Navies were crucial to the Napoleonic Wars. In the days before rail, ocean transport was vital to the trading economies of the European powers. Naval power was also important in retaining control of colonies and in bringing troops into action.
It was an age of great sailing ships, many of which played a crucial part in the war.
Launched in 1765, the Victory became famous due to her size, her part in the wars, and her later preservation as a museum ship.
A 100-gun British ship of the line, Victory was built at Chatham Dockyard under the supervision of John Lock and then Edward Allin. During decades of service, she acted as flagship for some naval commanders, including Keppel at Ushant and Howe at Cape Spartel.
By the time of the Napoleonic Wars, the Victory was no longer the most modern ship of the British line. She was still a very capable vessel and had been refitted to keep her up to date and in good repair. She was the vessel Nelson chose as his flagship in 1803, and he was aboard her for the action at Trafalgar in 1805.
It was Nelson’s greatest and final victory, as a shot fatally wounded him during the battle. Of her crew, 57 were killed and 102 injured. The Victory herself was severely damaged and had to be towed to port. She was repaired and continued to serve as a warship before becoming a training school and then a tourist attraction.
Check out this video of HMS Victory firing a rolling broadside.
Launched on July 20, 1791, the Orient came into service as France was entering a period of great upheaval. Her original name, the Dauphin Royal, was abandoned by the Republican French government. She served for three years as the Sans-Culotte, a tribute to a political movement, but that name also became contentious. At last, she became the Orient.
A large modern ship of 118 guns, the Orient served as flagship for Rear-Admiral Martin at the Battle of Genoa in 1795. In 1798, she was assigned as the flagship for one of the most disastrous French endeavors of the revolutionary and Napoleonic wars – the expedition to Egypt.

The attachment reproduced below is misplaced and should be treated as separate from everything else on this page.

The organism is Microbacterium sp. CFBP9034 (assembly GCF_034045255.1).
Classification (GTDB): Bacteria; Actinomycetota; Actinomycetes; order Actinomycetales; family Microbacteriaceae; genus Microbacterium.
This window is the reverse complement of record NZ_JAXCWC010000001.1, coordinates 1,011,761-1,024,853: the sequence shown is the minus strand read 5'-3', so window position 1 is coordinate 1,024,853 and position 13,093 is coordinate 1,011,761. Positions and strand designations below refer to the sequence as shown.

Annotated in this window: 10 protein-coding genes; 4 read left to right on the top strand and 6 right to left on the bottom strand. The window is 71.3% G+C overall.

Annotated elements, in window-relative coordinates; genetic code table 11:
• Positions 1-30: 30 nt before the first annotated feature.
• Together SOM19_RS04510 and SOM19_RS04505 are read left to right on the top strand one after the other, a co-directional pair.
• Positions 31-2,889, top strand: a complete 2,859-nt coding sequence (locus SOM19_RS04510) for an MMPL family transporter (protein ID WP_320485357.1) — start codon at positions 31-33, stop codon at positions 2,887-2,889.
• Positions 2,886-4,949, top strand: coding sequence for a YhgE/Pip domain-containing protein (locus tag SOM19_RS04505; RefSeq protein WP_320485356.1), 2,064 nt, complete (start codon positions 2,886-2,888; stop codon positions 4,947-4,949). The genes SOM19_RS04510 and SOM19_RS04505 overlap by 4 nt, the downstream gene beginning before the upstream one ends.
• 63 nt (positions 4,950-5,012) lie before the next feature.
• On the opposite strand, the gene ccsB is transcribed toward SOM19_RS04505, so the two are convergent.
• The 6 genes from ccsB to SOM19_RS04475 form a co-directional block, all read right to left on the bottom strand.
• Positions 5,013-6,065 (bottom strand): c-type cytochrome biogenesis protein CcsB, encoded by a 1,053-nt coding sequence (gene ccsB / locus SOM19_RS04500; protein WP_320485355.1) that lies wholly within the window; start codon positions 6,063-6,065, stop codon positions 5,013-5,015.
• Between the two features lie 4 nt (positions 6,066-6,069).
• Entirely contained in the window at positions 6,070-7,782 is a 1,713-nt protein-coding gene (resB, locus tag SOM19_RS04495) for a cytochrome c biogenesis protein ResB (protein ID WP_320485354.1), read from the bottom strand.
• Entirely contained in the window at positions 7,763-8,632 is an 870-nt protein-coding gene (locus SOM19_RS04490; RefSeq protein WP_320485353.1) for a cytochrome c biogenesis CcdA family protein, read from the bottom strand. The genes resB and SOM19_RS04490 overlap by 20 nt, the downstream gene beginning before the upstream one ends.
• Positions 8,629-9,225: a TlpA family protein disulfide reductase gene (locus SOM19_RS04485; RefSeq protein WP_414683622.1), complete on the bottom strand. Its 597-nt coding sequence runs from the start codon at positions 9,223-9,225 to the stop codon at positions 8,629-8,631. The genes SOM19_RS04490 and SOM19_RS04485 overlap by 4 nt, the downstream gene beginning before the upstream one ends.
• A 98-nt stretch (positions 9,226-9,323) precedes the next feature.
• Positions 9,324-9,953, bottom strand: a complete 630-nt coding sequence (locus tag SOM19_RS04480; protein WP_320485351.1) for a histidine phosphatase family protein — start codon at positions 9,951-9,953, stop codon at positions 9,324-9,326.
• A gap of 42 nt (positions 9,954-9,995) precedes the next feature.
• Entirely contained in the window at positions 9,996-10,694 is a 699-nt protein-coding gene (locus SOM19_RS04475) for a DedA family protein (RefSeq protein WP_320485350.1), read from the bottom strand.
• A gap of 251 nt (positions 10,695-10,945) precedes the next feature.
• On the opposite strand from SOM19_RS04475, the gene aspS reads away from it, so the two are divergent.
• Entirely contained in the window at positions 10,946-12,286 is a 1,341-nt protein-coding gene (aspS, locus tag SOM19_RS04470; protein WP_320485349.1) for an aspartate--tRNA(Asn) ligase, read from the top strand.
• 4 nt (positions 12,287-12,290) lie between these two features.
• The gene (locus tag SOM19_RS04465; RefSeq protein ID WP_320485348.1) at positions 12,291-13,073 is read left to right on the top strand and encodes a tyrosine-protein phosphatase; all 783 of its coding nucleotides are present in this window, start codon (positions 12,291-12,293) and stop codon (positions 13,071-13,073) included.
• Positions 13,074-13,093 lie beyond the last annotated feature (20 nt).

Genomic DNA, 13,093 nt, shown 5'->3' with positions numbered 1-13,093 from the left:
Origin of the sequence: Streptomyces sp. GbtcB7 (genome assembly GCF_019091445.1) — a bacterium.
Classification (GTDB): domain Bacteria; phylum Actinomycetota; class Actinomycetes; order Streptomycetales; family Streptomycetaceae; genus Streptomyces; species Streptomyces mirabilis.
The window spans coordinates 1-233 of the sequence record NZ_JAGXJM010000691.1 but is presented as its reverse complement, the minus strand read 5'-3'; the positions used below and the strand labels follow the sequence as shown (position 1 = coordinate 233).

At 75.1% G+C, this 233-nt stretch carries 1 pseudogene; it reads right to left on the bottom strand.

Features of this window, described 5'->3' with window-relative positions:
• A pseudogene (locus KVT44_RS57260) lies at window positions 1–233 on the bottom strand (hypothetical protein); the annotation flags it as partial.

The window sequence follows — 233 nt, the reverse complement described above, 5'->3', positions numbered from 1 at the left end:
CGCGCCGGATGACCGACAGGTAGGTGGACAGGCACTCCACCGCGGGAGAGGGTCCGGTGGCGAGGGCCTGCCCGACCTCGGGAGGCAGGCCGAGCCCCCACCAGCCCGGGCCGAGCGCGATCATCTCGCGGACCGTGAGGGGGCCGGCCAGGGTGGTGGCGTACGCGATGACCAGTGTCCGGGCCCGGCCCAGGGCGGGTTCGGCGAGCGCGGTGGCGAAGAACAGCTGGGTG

On August 2, 1798, Orient was among the French ships at anchor at the mouth of the River Nile. Attacked by the British under Admiral Nelson, the Orient came under fire from five ships. She caught fire, and her powder stores ignited, destroying the ship in a massive explosion that became the most famous incident in the battle. The number of men killed was disputed but was undoubtedly in the hundreds.
The ship with the greatest firepower in the wars was not produced by the French or British, but by the Spanish.
Launched in 1769, the Santisima Trinidad, and the second ship to bear the name, started out as a three-deck 112-gun ship. Already, this made her one of the most powerful ships on the seas, a symbol of the once glorious Spanish maritime empire. An empire which would collapse during the Santisima Trinidad’s time at sea.
In 1795, the forecastle and quarterdeck of the Santisima Trinidad were joined to form a fourth gun deck, unique among ships of the time. It took her up to a theoretical 140 guns, although they were reduced to 130. She was reputed to be the largest vessel on the seas.
The Santisima Trinidad served as Spanish flagship in 1797 at the Battle of Cape St Vincent. There she was badly damaged and almost captured by the British. Repaired at Cadiz, she returned to action.
The huge bulk of the vessel and her fourth gun deck made her infamously unwieldy when at sea. Although she took part in the Battle of Trafalgar, her lack of agility prevented her from playing a significant role in that engagement. Coming under attack from several British ships, she lost her main mast and was captured.
Taken in tow by the victorious British, the Santisima Trinidad was caught in a storm on the day after Trafalgar and sank.
Ville de Paris
Despite her name, the Ville de Paris was a British rather than a French ship. She was also one of the largest ships during the wars.
Launched in 1795 at Chatham Dockyard, the Ville de Paris was the only ship of her particular design to be built. An 110-gun ship of the line, she reflected the escalating quest for massive firepower among the navies taking part in the war.
The name Ville de Paris was a snub to the French, with whom the British were by now mired in a series of wars. The original Ville de Paris had been a French flagship captured by the British at the Battle of the Saintes in April 1782. On her voyage back to England that September, she was lost in a storm. If she had survived she would have been renamed and put into British service, as often happened with captured ships.
Naming a ship, the Ville de Paris was, therefore, a reminder to the French of their past failures. It was a title that cried out “we’re coming to take your ships.”
One of her most significant actions came not in battle but during a retreat. During the British withdrawal from the Iberian Peninsula after the Battle of Corunna, she evacuated thousands of British soldiers.
Like the Victory, the Ville de Paris was the site of the death of a famous admiral. In Admiral Collingwood’s case, it was not a musket ball but cancer that killed him in March 1810.
The Ville de Paris saw active service for nearly thirty years. In 1824 she was withdrawn to harbor service until she was broken up in 1845.
By then, naval warfare was starting to change. The great age of sail would soon pass, and survivors such as the Victory would be rarities and museum pieces.
Rif Winfield (2005), British Warships in the Age of Sail.